Although Saltriovenator was not aquatic, the environment in which the carcass was deposited was likely pelagic, judging by the associated ammonites. The locality is also rich in crinoids, gastropods, bivalves, brachiopods and bryozoans.[4] Deposition occurred on a slope between a shallow carbonate platform and a deeper basin. Various scratches, grooves, and striations indicate that the carcass was subject to scavenging by marine invertebrates. The specimen represents a subadult individual, nearing its maximum size, of which the age has been estimated at twenty-four years.[1]


Restoration of Saltriovenator

Because of the fragmentary nature of the remains, it was impossible to directly measure the size of the animal. The describing authors therefore compared the fossils with those of two theropods of a roughly similar volume. Comparing with the skeletal elements of MOR 693, an Allosaurus fragilis specimen, they conservatively concluded that the Saltriovenator holotype individual was at least seven to eight metres long. This would make Saltriovenator the largest known theropod living before the Aalenian stage, 25% longer than Ceratosaurus from the late Jurassic. Comparing with Ceratosaurus itself, resulted in a body length of 730 centimetres, a hip height of 220 centimetres and a skull length of eighty centimetres. The thighbone length would then have been about eighty to eighty-seven centimetres, which indicates a body weight of 1160 to 1524 kilogrammes. Another method consisted in extrapolating from the known length of the forelimb. Applying the usual limb ratio indicated a hindlimb length of 198 centimetres. The thighbone would then have been 822 to 887 millimetres long, indicating a weight of 1269 to 1622 kilogrammes.[1]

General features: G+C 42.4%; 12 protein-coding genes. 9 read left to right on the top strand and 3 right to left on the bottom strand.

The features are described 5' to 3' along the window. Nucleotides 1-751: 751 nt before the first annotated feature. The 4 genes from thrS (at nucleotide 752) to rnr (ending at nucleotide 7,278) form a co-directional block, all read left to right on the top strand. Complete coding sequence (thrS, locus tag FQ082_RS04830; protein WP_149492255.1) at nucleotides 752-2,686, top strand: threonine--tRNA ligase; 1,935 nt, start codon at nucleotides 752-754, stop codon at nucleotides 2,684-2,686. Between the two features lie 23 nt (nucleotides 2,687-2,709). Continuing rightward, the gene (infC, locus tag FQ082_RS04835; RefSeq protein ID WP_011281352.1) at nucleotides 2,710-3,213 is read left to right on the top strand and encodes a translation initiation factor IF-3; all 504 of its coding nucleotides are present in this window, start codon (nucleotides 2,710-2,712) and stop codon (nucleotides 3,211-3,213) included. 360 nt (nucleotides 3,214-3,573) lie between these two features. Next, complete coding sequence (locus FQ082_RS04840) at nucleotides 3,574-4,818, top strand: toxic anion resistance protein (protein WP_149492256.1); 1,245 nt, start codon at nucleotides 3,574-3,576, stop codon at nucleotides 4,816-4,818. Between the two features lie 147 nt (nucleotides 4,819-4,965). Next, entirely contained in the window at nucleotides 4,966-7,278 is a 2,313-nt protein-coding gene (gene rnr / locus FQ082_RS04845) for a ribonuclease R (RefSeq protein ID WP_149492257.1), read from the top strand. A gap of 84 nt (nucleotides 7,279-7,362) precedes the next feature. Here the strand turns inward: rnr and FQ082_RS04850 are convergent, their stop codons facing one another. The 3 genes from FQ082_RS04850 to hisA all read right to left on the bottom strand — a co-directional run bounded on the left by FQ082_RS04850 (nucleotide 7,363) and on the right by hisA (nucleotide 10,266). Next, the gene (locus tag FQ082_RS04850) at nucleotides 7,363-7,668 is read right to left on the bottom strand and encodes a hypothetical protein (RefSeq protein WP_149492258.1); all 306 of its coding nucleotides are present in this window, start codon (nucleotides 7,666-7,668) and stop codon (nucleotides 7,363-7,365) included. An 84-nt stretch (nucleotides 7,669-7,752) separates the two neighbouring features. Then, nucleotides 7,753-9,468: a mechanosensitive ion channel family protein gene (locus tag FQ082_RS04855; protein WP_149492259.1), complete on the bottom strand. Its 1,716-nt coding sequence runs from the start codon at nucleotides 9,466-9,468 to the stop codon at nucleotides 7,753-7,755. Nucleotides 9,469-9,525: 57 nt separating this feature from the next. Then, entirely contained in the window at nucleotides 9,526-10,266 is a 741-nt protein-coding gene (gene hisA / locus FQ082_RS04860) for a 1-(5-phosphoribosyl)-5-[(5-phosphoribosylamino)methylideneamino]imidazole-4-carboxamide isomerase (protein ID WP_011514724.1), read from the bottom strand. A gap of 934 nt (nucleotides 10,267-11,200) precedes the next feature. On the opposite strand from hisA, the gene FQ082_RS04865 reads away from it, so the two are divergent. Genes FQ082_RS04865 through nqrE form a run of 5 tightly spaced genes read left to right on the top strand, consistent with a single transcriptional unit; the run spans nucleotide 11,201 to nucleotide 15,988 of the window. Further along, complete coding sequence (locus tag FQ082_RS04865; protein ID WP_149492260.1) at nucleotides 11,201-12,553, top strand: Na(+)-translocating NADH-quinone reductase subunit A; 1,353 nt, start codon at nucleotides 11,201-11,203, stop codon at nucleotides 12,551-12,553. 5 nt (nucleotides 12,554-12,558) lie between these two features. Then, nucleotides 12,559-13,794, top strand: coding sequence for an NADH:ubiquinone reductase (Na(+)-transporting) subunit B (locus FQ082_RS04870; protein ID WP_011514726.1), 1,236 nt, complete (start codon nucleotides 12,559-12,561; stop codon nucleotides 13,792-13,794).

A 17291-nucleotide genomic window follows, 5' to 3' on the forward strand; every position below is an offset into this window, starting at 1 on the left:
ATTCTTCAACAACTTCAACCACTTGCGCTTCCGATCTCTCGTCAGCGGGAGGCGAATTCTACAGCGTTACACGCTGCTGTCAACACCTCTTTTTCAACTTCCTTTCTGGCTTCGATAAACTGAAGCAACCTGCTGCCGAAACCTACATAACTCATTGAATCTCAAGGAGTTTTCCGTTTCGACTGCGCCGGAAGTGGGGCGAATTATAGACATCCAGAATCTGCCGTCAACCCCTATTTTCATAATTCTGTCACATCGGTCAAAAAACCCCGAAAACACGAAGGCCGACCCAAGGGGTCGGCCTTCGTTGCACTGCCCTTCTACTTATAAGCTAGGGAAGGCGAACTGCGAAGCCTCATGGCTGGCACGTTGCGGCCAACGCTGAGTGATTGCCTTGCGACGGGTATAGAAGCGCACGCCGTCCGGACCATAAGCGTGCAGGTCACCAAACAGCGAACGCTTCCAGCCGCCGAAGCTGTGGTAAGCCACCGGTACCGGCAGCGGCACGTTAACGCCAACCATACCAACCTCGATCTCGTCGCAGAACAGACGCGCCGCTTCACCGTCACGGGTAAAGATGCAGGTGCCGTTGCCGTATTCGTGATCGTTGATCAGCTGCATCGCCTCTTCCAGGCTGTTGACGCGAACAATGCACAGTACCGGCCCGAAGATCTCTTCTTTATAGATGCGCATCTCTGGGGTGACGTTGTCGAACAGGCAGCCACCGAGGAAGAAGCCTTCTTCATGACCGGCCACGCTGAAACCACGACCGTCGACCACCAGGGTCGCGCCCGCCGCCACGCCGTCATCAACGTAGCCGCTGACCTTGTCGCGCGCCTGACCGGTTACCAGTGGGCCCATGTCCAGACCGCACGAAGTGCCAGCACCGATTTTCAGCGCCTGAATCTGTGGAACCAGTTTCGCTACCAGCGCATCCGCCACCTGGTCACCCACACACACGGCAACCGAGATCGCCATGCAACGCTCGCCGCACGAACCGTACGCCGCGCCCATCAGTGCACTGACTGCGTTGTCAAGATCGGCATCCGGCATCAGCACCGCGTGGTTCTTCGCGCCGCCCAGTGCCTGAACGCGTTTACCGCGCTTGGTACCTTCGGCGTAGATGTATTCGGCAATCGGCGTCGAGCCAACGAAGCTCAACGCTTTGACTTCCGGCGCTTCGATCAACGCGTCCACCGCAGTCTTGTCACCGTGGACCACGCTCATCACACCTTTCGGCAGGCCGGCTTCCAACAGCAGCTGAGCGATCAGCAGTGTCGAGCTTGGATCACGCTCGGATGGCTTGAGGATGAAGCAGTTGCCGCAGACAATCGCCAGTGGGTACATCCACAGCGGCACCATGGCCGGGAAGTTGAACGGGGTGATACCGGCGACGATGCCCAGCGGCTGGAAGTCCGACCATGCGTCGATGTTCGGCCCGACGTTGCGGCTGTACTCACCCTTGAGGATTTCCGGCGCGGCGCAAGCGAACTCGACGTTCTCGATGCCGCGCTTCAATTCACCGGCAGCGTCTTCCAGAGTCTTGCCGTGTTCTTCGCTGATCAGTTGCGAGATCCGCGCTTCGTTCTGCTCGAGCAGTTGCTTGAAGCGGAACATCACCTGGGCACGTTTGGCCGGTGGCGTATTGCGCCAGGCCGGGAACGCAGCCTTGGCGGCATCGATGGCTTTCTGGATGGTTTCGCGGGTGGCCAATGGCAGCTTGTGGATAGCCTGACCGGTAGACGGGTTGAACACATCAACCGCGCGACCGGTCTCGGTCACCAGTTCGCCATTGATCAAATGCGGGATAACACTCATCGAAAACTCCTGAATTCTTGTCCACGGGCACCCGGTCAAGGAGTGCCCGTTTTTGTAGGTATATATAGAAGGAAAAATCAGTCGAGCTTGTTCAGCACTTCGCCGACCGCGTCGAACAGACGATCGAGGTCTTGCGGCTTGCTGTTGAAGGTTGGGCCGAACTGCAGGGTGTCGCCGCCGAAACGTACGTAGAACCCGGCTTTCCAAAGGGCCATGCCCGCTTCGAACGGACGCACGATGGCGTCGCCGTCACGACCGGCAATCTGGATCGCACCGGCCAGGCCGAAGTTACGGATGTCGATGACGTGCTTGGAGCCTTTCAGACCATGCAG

Size of Saltriovenator when scaled by material known from closely related Ceratosaurus

The precise systematic position of Saltriovenator has been traditionally uncertain, but it is known to be a theropod.[2][3] Dal Sasso originally referred it to the Tetanurae[5] He later considered that it may represent an allosauroid, although in either case it would predate other members of the clades by roughly 20-30 million years.[6] Benson considered it a member of Coelophysoidea in his review of Magnosaurus.[7][8] The presence of a wishbone[6] may support its placement as a tetanuran, although wishbones have been reported from coelophysoids.[9][10]

The 2018 description paper ran a large phylogenetic analysis, and found it to be a basal ceratosaur, the sister-taxon of Berberosaurus.[1]

See also


  1. ^ a b c d e f g Dal Sasso C, Maganuco S, Cau A. 2018. The oldest ceratosaurian (Dinosauria: Theropoda), from the Lower Jurassic of Italy, sheds light on the evolution of the three-fingered hand of birds. PeerJ 6:e5976
  2. ^ a b The Theropod Database
  3. ^ a b Matthew T. Carrano, Roger B. J. Benson, Scott D. Sampson: The phylogeny of Tetanurae (Dinosauria: Theropoda). Journal of Systematic Palaeontology. Bd. 10, Nr. 2, 2012
  4. ^ Lualdi A. 1999. "New data on the Western part of the M. Nudo Basin (Lower Jurassic, West Lombardy)". Tübingen Geowissenschaftliche Arbeiten, Series A 52: 173–176
  5. ^ Cristiano Dal Sasso: Dinosauri italiani. Marsilio Editori, Venezia, 2001.
  6. ^ a b Cristiano Dal Sasso: Dinosaurs of Italy. In: Comptes Rendus Palevol. Bd. 2, Nr. 1, 2003.
  7. ^ Roger B. J. Benson: The osteology of Magnosaurus nethercombensis (Dinosauria, Theropoda) from the Bajocian (Middle Jurassic) of the United Kingdom and a re-examination of the oldest records of tetanurans. In: Journal of Systematic Palaeontology. Bd. 8, Nr. 1, 2010, S. 131–146
  8. ^ Oliver W. M. Rauhut: The interrelationships and evolution of basal theropod dinosaurs (= Special Papers in Palaeontology. Bd. 69). The Palaeontological Association, London 2003
  9. ^ Larry F. Rinehart, Spencer G. Lucas, Adrian P. Hunt: Furculae in the Late Triassic theropod dinosaur Coelophysis. In: Paläontologische Zeitschrift. Bd. 81, Nr. 2, 2007]
  10. ^ Ronald S. Tykoski, Catherine A. Forster, Timothy Rowe, Scott D. Sampson, Darlington Munyikwa: A furcula in the coelophysoid theropod Syntarsus. In: Journal of Vertebrate Paleontology. Bd. 22, Nr. 3, 2002